nep-edu New Economics Papers
on Education
Issue of 2022‒10‒31
seven papers chosen by
Nádia Simões
Instituto Universitário de Lisboa

  1. First Generation Elite: The Role of School Networks By Cattan, Sarah; Salvanes, Kjell G.; Tominey, Emma
  2. Making the Grade: The Effect of Teacher Grading Standards on Student Outcomes By Gershenson, Seth; Holt, Stephen B.; Tyner, Adam
  3. The Long-Term Impact of High School Financial Education : Evidence from Brazil By Bruhn,Miriam; Garber,Gabriel; Koyama,Sergio; Zia,Bilal Husnain
  4. Can Grit Be Taught? Lessons from a Nationwide Field Experiment with Middle-School Students By Santos, Indhira; Petroska-Beska, Violeta; Carneiro, Pedro; Eskreis-Winkler, Lauren; Boudet, Ana Maria Munoz; Berniell, Ines; Krekel, Christian; Arias, Omar; Duckworth, Angela Lee
  5. What wages do people expect for vocational and academic education backgrounds in Switzerland? By Maria A. Cattaneo
  6. Why Student Aid Matters ? Roadblocks to the Transition into Higher Education forForced Migrants in Chile By Blanco,Christian; Meneses,Francisco Jalles; Villamizar-Chaparro,Mateo
  7. Isolating nature from nurture: Does exposure to business and economics education make students more self-interested? By Sundemo, Mattias; Löfgren, Åsa

  1. By: Cattan, Sarah (Institute for Fiscal Studies, London); Salvanes, Kjell G. (Norwegian School of Economics); Tominey, Emma (University of York)
    Abstract: Intergenerational persistence in studying for elite education is high across the world. We study the role that exposure to high school peers from elite educated families ('elite peers') plays in driving such a phenomenon in Norway. Using register data on ten cohorts of high school students and exploiting within school, between cohort variation, we identify the causal impact of elite peers on the probability of enrolling in elite education for students from different socioeconomic (SES) backgrounds. We show that exposure to elite peers in high school does drive enrolment into elite degree programmes, but the effect for low SES students is a third of the size than for high SES students. We explore mechanisms behind this pattern – finding that elite peers have a complex effect on students' GPA which is a key part of the story. Elite peers increase the effort of both low and high SES students, but they also push the rank of other students down and trigger a change in teacher behaviour which disadvantages low SES students. To quantify the contribution of this mechanism, we perform a causal mediation analysis exploiting a lottery in the assessment system in Norway to instrument GPA. We find that the indirect effect of elite peers on enrolment through GPA explains just less than half of the total peer effect. Our concluding analysis shows that elite peers in high school raises intergenerational mobility for poor students, but increases persistence for rich students, thereby simultaneously facilitating first generation elite whilst contributing to the high intergenerational persistence at the top of the education and income distribution.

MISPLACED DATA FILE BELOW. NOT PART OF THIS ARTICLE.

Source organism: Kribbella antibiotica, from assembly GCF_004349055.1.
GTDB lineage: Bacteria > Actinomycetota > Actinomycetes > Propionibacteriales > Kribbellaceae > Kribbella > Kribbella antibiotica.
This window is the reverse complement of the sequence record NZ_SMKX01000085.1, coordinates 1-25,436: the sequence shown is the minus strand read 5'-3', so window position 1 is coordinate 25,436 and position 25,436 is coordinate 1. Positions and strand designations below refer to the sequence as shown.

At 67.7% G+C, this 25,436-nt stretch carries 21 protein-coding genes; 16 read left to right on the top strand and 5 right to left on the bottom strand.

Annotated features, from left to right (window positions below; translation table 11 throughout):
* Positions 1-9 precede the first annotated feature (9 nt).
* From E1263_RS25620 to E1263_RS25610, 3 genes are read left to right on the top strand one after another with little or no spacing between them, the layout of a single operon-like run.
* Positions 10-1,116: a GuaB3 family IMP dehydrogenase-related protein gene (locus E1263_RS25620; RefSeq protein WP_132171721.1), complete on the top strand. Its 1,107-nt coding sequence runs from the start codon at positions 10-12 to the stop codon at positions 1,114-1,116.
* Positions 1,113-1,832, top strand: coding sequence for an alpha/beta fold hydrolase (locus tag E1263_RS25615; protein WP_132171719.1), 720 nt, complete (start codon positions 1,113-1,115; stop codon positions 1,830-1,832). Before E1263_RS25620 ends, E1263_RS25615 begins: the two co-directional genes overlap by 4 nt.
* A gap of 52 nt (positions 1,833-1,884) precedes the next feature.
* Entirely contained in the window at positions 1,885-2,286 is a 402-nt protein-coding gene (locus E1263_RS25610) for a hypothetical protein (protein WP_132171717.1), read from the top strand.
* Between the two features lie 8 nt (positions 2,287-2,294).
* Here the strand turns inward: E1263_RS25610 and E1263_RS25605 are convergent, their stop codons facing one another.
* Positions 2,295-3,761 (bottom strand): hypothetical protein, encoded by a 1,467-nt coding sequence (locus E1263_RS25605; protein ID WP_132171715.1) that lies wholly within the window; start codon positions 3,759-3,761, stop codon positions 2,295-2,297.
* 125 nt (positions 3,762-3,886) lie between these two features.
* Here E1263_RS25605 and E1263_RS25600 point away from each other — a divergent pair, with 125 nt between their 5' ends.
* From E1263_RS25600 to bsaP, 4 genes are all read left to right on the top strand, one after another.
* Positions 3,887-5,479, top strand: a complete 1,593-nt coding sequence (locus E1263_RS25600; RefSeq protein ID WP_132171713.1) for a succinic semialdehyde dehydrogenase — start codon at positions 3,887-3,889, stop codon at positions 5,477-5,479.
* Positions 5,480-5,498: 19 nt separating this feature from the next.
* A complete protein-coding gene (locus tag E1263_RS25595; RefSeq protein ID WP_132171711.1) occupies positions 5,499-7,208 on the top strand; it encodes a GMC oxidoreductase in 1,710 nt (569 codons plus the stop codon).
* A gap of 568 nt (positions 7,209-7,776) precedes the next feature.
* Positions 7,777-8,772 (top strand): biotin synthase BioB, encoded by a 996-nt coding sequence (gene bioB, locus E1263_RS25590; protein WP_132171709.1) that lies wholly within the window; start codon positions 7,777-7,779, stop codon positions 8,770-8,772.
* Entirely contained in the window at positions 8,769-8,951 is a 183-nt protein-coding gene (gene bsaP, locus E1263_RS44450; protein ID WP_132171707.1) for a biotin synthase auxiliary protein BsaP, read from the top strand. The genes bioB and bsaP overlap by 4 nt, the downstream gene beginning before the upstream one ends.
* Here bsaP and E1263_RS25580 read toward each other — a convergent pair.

Keywords: peers, elite university, subject choice, social mobility, teacher bias
    JEL: I24 J24 J62
    Date: 2022–09
  2. By: Gershenson, Seth (American University); Holt, Stephen B. (University at Albany, SUNY); Tyner, Adam (Thomas B. Fordham Institute)
    Abstract: Teachers are among the most important inputs in the education production function. One mechanism by which teachers might affect student learning is through the grading standards they set for their classrooms. However, the effects of grading standards on student outcomes are relatively understudied. Using administrative data that links individual students and teachers in 8th and 9th grade Algebra I classrooms from 2006 to 2016, we examine the effects of teachers' grading standards on student learning and attendance. High teacher grading standards in Algebra I increase student learning both in Algebra I and in subsequent math classes. The effect on student achievement is positive and similar in size across student characteristics and levels of ability, students' relative rank within the classroom, and school context. High teacher grading standards also lead to a modest reduction in student absences.